How Can Results-Based Financing Help in Securing Land and Property Rights?

February 20, 2020|Feature Stories

Photo: Peter Tkac via Flickr (CC BY-SA 2.0)

Try to imagine a well-functioning economy without having secure land tenure and property rights established. Would investors and service providers enter such a risky environment? Would banks be wary of offering and lending? Could conventional commerce or business transactions even operate optimally? Not likely, as any commercial system hoping to operate must have trustworthiness as one of its economic pillars, much of which is placed on legally registered land and property administration and the integrity of their institutions.

Still, the absence of legally protected land and property ownership is disconcerting which calls for action. It is estimated that only 30% of the global population has legally registered rights to their land and homes.  Land is encompassed within 8 targets and 12 indicators of the Sustainable Development Goals (SDGs). 

Securing land tenure is key to urban development, sustainable agriculture, environmental protection, and job-creating investments. It can help women to become economically empowered, support indigenous communities’ rights, foster peace and mitigate fragility. Financing the development of such a plan requires targeting and accountability.

A result- based approach ensures implementation focuses on schemes on what matters, helping the most vulnerable and marginalized communities to help bridge the financing gap they face in seeking access to land tenure.

The Context for Applying Results-Based Financing Solutions

Results-based financing (RBF) has had success in social sectors such as health and education, as well as in improving access to solid waste management, water & sanitation and energy, yet it has had limited application in securing land tenure. RBF’s cross-sectoral experience has shown that it can support the development of well-targeted approaches and could be used to implement programs with systematic and modernization targets, similar to land registration initiatives and property management systems. These RBF approaches can be developed either as a gap-funding mechanism, an incentive-driven framework or hybrid schemes tailored to public-private partnerships (PPPs). 

A recently approved project in the West Bank is piloting RBF to support systematic property registration as well as women by providing equal access to land tenure and property ownership. This is a test case to see if RBF can be added to the development financing toolbox which seeks land tenure security and gender equality, such as the Stand for Her Land Initiative.

RBF-supported property rights provide a foundation for post-conflict reconstruction, support stabilization and mitigate future conflict. For example, people displaced by violence or natural disasters can return and continue their livelihoods when land tenure is secured. This involves strengthening civic engagement, rebuilding trust in governmental institutions, and reducing tensions and grievances between groups over services.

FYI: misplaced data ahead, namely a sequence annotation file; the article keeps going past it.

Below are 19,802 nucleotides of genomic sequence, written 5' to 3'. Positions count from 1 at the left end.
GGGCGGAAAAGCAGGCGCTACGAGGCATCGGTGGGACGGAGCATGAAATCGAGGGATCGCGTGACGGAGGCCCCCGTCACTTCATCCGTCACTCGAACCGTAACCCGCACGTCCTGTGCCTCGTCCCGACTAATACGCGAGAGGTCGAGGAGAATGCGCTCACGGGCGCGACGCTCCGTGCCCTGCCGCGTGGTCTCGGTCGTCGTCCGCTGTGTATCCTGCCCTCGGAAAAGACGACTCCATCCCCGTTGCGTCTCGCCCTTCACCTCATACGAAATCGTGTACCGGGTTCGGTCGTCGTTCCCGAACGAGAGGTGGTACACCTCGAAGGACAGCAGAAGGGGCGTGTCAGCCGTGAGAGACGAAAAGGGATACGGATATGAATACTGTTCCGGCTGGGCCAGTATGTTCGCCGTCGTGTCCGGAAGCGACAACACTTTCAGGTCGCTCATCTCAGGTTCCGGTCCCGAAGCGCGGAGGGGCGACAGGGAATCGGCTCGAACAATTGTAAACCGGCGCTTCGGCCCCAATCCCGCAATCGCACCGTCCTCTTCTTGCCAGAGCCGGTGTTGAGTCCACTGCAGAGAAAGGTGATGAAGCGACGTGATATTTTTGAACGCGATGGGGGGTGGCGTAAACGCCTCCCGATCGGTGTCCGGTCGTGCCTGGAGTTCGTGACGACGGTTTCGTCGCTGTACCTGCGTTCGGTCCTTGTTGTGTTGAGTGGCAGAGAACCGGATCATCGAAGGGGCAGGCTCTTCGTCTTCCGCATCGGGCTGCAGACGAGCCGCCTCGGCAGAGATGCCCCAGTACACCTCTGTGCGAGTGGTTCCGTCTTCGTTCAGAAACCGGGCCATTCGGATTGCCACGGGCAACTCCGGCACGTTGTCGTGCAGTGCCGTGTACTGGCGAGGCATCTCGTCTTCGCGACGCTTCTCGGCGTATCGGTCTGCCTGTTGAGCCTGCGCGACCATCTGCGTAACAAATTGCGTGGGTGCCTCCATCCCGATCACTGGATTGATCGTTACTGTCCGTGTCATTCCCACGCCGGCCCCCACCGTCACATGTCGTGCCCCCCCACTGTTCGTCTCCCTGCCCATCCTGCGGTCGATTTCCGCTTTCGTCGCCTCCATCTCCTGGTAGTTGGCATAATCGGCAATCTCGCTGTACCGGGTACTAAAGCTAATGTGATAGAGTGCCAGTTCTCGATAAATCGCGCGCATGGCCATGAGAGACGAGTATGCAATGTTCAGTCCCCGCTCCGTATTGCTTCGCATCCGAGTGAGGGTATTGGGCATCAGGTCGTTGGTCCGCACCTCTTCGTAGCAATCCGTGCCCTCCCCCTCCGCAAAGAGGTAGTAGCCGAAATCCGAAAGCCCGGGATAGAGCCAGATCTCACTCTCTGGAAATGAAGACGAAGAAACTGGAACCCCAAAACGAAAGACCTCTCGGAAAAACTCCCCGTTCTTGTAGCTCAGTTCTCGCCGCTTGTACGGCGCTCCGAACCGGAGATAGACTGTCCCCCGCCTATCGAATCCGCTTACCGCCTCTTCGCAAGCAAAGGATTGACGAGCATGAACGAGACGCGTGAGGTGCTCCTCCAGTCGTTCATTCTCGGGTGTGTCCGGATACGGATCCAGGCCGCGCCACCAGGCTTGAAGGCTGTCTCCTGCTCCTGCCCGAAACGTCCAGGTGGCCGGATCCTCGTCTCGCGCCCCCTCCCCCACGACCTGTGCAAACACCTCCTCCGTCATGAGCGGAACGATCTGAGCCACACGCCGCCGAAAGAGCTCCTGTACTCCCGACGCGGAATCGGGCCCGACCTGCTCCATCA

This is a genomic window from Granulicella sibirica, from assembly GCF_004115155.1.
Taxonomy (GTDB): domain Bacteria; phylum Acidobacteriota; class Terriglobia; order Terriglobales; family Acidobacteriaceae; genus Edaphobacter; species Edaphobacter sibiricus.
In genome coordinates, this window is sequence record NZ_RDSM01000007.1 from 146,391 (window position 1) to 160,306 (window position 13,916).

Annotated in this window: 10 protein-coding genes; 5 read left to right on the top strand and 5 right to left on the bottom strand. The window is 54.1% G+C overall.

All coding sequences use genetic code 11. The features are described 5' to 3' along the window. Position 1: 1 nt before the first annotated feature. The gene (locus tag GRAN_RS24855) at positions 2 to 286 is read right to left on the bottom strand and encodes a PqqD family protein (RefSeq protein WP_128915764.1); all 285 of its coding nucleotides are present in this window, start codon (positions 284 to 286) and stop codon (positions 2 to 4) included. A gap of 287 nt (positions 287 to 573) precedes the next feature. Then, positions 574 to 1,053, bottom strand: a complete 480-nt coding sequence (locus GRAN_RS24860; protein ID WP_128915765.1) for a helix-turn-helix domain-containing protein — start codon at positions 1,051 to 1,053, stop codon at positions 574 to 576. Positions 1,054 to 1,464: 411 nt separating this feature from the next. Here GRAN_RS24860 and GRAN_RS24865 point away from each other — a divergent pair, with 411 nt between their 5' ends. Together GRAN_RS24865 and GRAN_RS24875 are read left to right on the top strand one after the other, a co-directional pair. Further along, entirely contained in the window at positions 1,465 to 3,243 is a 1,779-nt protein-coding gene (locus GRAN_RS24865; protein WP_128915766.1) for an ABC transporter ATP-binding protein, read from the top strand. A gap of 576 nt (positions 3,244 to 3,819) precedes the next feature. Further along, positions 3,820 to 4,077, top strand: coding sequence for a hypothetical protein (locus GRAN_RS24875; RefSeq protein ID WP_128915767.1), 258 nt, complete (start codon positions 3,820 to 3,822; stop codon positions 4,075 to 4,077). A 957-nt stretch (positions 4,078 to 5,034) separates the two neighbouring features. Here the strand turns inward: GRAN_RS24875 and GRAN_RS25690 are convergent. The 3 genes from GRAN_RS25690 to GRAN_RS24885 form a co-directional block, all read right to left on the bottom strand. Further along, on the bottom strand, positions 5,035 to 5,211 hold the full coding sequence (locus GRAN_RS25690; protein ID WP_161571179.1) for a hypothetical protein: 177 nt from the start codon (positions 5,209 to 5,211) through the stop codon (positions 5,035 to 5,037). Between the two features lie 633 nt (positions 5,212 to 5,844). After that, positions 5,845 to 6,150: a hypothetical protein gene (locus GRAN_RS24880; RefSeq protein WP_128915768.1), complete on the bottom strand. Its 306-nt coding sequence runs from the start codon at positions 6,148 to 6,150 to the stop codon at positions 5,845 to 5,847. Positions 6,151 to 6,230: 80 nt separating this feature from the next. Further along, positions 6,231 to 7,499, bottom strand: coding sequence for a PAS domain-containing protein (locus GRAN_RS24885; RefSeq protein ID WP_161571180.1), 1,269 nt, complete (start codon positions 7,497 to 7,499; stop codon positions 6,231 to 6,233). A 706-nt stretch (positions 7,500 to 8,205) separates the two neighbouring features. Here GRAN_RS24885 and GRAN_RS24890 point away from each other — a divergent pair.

GPRBA has funded over $150m RBF programs in fragile and conflict-affected situations. These cases have also shown that program design and flexibility, along with targeted technical assistance throughout the project cycle are the best predictors of eventual success. RBF is most effective in places showing signs of recovery, and where government institutions are relatively stable and increasing in legitimacy. In helping provide basic services to targeted groups and increasing service provider accountability, RBF interventions help break the cycle of fragility and violence -and contribute to enhancing peaceful stability.

Up-to-date technological solutions are key to land administration operations, but many agencies have neither the resources nor the capacity to apply these systems to optimize their land administration services (LAS). Application of RBF approaches could ensure information technology’s functionality, use and delivery for better service --- and encourage agencies to keep pace with the progress and procurement of technological solutions and updates for fully functioning LAS and its benefits.

The SDG on land ownership sets an ambitious target of 70 percent tenure security by 2030.  Achieving this will require increased funding, continuous work on legal and policy frameworks, and mobilization of technological solutions. Take a closer look at RBF which can increase access to financing land tenure security and LAS modernization, with incentives to public and private service providers targeting specific groups. Institutions, donors and investors can all benefit from the transparency and accountability required by results-based approaches.